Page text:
But Calvin's zealousness also surrounded him with controversy. Chief among these was the infamous burning of the heretic Michael Servetus. Servetus denied the Trinity and was condemned by the Catholic Church and sentenced to be executed. But he escaped from his captors and made his way to Geneva to confront Calvin. Calvin recognized Servetus and had him arrested. The city leaders also condemned Servetus and sentenced him to be burned at the stake. Calvin argued that Servetus should be beheaded, but to no avail. Calvin spent much time arguing with Servetus trying to get him to profess faith in the Trinity, thus changing his method of execution, but also to no avail. The day Servetus was executed, Calvin spent in private prayer for Servetus' salvation. History however, has laid the blame for Servetus' death at the doorstep of Calvin.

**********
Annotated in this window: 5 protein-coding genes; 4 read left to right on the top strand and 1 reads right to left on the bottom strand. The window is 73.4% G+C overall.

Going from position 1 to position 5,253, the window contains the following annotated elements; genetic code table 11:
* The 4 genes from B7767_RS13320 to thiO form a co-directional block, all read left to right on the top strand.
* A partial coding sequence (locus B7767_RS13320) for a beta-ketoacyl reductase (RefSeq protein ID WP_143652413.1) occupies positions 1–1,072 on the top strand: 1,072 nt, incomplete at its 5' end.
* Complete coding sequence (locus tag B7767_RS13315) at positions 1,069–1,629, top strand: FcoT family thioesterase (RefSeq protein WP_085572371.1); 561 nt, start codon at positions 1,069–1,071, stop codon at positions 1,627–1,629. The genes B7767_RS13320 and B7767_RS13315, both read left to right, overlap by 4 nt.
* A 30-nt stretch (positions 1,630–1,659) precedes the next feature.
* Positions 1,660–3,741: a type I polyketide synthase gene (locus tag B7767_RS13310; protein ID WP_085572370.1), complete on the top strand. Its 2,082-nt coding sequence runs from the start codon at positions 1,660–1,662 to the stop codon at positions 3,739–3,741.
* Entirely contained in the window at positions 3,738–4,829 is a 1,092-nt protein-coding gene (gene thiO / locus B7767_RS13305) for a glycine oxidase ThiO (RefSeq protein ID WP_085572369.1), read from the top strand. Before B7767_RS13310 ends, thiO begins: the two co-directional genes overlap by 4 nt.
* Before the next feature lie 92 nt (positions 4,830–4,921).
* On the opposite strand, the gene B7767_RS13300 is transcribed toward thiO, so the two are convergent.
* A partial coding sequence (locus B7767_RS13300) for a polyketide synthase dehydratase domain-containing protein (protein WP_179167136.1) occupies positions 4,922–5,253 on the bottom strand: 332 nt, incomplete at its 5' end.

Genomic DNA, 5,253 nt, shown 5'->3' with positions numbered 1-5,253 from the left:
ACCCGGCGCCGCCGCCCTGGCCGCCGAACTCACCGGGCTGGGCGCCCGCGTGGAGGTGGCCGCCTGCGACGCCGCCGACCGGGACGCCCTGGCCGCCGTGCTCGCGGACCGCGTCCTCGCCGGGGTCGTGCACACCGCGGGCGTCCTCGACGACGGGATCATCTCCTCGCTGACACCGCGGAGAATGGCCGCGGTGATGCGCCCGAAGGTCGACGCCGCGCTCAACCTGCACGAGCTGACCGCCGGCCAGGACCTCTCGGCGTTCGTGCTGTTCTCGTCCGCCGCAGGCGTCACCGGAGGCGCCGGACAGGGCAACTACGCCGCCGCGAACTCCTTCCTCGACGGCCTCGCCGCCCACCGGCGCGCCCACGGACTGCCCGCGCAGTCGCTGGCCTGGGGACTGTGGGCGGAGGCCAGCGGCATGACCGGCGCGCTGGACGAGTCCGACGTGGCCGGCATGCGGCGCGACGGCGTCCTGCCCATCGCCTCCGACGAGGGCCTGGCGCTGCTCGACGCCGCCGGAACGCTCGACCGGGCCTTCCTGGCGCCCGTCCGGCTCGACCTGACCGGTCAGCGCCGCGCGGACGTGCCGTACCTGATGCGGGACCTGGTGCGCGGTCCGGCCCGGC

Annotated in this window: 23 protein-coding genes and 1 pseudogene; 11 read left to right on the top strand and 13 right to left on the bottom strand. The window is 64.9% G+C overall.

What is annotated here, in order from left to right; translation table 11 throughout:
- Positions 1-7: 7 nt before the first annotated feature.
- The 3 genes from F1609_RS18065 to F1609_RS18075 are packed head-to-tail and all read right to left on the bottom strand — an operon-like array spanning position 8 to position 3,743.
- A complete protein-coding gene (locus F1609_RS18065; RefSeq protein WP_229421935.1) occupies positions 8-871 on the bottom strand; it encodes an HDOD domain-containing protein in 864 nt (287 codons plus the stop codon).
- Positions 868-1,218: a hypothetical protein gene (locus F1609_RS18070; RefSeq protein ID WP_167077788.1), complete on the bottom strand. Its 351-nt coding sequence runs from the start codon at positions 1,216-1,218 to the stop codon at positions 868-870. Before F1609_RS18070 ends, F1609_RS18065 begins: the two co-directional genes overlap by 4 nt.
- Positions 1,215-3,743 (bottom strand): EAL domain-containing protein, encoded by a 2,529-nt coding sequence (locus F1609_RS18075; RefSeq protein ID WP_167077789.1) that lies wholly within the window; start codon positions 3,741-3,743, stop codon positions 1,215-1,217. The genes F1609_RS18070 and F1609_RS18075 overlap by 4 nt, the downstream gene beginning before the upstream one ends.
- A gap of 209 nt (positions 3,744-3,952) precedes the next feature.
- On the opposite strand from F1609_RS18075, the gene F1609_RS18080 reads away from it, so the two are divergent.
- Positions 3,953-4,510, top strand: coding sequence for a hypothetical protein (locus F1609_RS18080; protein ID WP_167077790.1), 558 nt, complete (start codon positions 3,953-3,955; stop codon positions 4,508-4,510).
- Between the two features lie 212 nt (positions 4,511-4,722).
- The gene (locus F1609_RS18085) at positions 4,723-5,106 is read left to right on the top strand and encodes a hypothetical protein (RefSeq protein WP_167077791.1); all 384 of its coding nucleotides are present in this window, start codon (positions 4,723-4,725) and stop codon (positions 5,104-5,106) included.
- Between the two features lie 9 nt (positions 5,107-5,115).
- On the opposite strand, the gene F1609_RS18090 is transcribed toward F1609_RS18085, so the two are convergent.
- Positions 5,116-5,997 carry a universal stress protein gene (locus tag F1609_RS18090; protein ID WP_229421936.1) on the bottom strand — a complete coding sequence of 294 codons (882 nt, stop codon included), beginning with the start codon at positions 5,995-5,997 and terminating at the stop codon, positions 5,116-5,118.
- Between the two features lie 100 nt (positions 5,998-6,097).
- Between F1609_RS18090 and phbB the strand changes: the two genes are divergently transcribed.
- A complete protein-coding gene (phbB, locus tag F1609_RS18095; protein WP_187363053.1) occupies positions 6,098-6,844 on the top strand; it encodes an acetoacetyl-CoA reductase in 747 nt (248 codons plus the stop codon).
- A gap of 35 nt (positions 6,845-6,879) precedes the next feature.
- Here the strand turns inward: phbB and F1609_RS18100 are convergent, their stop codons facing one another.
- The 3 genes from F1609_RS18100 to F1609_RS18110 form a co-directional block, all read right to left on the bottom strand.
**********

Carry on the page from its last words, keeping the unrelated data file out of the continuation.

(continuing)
Calvin spent much time also in conflict with the city leaders and with the libertines in the city (those who loved their sinful lifestyles). They would threaten his life and do things to frighten him and confuse him. They would play loud music outside his house, or fire guns over the roof of his house.

Calvin's writings have influenced western thought in the areas of education, government, philosophy, charity, finances .... in fact, it is hard to think of an area of life that has not been touched by Calvinistic thinking. Now, many sources report that Calvinism is having a resurgence in the church and the world. Time magazine has reported that the resurgence of Calvinism is one of the top ten influences shaping 21st century life in the United States.

At 500 years Calvin is still relevant to the Church and to the world. This is not something that is easily done. We often say in church what God could do with one man who has the devote and zeal of an Apostle Paul. Calvin was one such man. 500 years after his birth, he still touches our lives. One man, utterly devoted to the majesty of God in the word of God. One man, utterly devoted to the Person of the Lord Jesus Christ in the salvation of sinners. One man, 500 years old, still being used mightily of God. Would that we all had a little bit of Calvin in us.